Experimental versus Evolutionary Sciences
The many questions that people have asked about the animal world since the time of Aristotle can be grouped into two major categories.* The first category seeks to understand the proximate or immediate causes
that underlie the functioning of biological systems at a particular time and place. These include the problems of explaining how animals perform their metabolic, physiological, and behavioral functions at the molecular, cellular, organismal, and even populational levels. For example, how is genetic information expressed to guide the synthesis of proteins? What causes cells to divide to produce new cells? How does population density affect the physiology and behavior of organisms?
The biological sciences that address proximate causes are known as experimental sciences
, and they proceed using the experimental method. This method consists of three steps: (1) predicting how a system being studied will respond to a disturbance, (2) making the disturbance, and then (3) comparing the observed results with the predicted ones. Experimental conditions are repeated to eliminate chance occurrences that might produce erroneous conclusions. Controls—repetitions of the experimental procedure that lack the disturbance— are established to protect against any unperceived factors that may bias the outcome of the experiment. The processes by which animals maintain a body temperature under different environmental conditions, digest their food, migrate to new habitats, or store energy are some additional examples of physiological phenomena that are studied by experiment (See: Support, Protection and Movement
Internal Fluids and Respiration
Digestion and Nutrition
). Subfields of biology that constitute experimental sciences include molecular biology, cell biology, endocrinology, developmental biology, and community ecology. In contrast to questions concerning the proximate causes of biological systems are questions of the ultimate causes that have produced these systems and their distinctive characteristics through evolutionary time. For example, what are the evolutionary factors that caused some birds to acquire complex patterns of seasonal migration between temperate and tropical areas? Why do different species of animals have different numbers of chromosomes in their cells? Why do some animal species maintain complex social systems, whereas the animals of other species are largely solitary?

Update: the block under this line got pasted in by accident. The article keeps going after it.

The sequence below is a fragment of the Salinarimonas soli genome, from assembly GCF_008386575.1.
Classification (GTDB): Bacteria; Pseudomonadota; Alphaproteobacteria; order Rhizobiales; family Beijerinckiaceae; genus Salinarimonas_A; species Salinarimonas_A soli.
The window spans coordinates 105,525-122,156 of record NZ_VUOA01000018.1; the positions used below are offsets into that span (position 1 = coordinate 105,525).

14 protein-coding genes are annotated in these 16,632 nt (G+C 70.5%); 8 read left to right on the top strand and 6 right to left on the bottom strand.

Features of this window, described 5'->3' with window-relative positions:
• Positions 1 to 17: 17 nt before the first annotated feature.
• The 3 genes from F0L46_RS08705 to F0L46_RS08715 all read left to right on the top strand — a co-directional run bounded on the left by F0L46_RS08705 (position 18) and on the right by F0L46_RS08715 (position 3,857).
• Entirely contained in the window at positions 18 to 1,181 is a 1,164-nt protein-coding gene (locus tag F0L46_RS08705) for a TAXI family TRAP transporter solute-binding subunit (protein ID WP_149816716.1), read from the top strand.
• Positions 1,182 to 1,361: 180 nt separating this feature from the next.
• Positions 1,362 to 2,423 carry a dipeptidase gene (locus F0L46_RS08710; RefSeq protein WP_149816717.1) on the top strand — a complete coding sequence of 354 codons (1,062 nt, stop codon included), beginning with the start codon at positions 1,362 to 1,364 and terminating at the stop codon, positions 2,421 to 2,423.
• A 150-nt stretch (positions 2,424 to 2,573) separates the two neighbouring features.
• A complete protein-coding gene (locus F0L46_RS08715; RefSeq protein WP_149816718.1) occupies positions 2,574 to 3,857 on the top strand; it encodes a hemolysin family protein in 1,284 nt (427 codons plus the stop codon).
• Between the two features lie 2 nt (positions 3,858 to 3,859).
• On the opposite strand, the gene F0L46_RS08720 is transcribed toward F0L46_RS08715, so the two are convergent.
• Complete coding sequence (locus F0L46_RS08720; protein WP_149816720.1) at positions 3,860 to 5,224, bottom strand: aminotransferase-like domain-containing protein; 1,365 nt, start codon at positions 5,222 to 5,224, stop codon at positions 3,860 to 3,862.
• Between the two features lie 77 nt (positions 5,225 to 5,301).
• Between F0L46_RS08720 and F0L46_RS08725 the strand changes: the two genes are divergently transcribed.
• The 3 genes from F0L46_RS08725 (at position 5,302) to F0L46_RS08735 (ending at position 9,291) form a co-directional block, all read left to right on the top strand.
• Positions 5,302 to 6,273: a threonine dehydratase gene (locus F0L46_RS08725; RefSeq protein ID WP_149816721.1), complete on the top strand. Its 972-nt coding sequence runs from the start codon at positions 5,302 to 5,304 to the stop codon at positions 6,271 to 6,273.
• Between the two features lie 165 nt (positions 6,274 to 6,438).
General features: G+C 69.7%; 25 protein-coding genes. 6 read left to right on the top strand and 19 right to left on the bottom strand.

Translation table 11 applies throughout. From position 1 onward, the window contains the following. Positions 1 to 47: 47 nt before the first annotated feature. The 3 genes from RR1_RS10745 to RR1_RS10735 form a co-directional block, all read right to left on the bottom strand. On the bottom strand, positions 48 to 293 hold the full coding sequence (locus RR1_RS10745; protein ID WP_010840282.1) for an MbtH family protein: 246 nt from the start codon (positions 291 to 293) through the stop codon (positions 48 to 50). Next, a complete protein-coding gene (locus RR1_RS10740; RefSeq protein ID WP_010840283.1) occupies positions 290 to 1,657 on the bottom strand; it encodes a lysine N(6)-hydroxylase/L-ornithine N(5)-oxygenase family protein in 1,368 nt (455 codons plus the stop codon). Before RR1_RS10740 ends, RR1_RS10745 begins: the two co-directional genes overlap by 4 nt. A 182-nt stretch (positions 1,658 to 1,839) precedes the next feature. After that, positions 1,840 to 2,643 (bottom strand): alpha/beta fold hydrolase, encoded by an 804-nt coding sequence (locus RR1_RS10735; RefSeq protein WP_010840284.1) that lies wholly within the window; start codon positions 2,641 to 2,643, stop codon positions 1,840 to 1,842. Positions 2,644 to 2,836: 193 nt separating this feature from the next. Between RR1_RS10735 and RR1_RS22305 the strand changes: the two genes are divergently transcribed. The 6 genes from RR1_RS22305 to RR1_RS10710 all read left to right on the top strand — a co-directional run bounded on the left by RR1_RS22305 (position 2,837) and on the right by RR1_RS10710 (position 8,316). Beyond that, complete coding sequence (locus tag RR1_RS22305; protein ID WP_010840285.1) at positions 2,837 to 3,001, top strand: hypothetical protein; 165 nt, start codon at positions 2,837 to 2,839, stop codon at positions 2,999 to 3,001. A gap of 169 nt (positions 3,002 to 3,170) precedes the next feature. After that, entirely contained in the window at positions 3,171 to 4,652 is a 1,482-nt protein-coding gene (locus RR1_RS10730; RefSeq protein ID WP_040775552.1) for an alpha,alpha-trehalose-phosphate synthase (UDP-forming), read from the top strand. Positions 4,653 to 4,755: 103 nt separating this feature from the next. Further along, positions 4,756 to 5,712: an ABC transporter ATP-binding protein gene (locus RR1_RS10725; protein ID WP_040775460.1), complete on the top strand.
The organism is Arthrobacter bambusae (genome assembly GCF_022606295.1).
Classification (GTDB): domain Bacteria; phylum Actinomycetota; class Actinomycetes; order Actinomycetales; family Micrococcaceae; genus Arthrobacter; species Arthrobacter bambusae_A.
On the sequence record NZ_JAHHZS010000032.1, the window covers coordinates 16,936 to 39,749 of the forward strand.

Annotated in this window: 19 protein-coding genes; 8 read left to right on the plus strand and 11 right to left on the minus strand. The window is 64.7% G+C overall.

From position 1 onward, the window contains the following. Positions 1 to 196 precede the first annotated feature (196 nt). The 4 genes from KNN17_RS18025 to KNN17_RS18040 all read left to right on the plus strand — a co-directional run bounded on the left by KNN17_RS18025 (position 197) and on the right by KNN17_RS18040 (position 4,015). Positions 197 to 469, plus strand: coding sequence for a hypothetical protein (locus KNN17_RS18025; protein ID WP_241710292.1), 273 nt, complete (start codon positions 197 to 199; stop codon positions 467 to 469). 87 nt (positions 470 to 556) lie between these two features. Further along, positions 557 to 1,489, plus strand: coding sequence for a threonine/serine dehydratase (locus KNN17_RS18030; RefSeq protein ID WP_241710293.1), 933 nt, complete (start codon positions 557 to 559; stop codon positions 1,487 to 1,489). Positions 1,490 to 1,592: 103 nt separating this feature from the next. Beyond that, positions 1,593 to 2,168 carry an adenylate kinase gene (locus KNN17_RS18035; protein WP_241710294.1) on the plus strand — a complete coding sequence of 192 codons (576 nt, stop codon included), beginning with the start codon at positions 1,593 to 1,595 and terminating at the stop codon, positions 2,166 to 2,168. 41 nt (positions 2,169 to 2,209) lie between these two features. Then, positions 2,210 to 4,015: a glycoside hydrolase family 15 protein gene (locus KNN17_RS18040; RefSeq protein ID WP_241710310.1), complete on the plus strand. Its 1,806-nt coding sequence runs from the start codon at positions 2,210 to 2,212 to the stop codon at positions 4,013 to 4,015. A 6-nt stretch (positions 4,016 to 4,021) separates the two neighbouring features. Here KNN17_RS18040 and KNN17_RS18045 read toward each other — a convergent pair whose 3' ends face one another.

The biological sciences that address questions of ultimate cause are known as evolutionary sciences
, and they proceed largely using the comparative method
rather than experimentation. Characteristics of molecular biology, cell biology, organismal structure, development, and ecology are compared among related species to identify their patterns of variation. The patterns of similarity and dissimilarity are then used to test hypotheses of relatedness, and thereby to reconstruct the evolutionary tree that relates the species being studied. The evolutionary tree is then used to examine hypotheses of the evolutionary origins of the diverse molecular, cellular, organismal, and populational properties observed in the animal world. Clearly, the evolutionary sciences rely on results of the experimental sciences as a starting point. Evolutionary sciences include comparative biochemistry, molecular evolution, comparative cell biology, comparative anatomy, comparative physiology, and phylogenetic systematics.